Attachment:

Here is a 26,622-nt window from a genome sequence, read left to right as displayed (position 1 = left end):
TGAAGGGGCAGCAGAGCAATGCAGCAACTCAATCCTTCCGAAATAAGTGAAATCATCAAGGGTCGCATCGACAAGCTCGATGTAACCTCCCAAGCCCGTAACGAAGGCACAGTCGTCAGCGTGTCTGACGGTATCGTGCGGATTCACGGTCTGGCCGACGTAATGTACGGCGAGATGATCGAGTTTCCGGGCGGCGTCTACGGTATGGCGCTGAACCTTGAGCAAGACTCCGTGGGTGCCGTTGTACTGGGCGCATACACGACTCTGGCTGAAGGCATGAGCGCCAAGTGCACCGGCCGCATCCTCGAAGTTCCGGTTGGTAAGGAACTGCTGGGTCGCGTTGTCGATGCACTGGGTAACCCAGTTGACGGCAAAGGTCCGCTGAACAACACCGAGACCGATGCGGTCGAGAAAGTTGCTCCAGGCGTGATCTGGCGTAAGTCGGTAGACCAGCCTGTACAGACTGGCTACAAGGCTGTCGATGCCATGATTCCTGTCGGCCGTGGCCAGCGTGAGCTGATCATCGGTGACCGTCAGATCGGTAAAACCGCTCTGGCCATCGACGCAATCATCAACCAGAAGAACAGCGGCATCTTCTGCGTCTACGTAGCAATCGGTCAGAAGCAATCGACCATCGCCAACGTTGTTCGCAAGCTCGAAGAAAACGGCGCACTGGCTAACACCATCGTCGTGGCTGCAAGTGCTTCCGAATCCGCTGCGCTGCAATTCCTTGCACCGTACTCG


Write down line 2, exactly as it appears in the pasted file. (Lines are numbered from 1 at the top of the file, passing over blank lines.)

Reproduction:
TGAAGGGGCAGCAGAGCAATGCAGCAACTCAATCCTTCCGAAATAAGTGAAATCATCAAGGGTCGCATCGACAAGCTCGATGTAACCTCCCAAGCCCGTAACGAAGGCACAGTCGTCAGCGTGTCTGACGGTATCGTGCGGATTCACGGTCTGGCCGACGTAATGTACGGCGAGATGATCGAGTTTCCGGGCGGCGTCTACGGTATGGCGCTGAACCTTGAGCAAGACTCCGTGGGTGCCGTTGTACTGGGCGCATACACGACTCTGGCTGAAGGCATGAGCGCCAAGTGCACCGGCCGCATCCTCGAAGTTCCGGTTGGTAAGGAACTGCTGGGTCGCGTTGTCGATGCACTGGGTAACCCAGTTGACGGCAAAGGTCCGCTGAACAACACCGAGACCGATGCGGTCGAGAAAGTTGCTCCAGGCGTGATCTGGCGTAAGTCGGTAGACCAGCCTGTACAGACTGGCTACAAGGCTGTCGATGCCATGATTCCTGTCGGCCGTGGCCAGCGTGAGCTGATCATCGGTGACCGTCAGATCGGTAAAACCGCTCTGGCCATCGACGCAATCATCAACCAGAAGAACAGCGGCATCTTCTGCGTCTACGTAGCAATCGGTCAGAAGCAATCGACCATCGCCAACGTTGTTCGCAAGCTCGAAGAAAACGGCGCACTGGCTAACACCATCGTCGTGGCTGCAAGTGCTTCCGAATCCGCTGCGCTGCAATTCCTTGCACCGTACTCG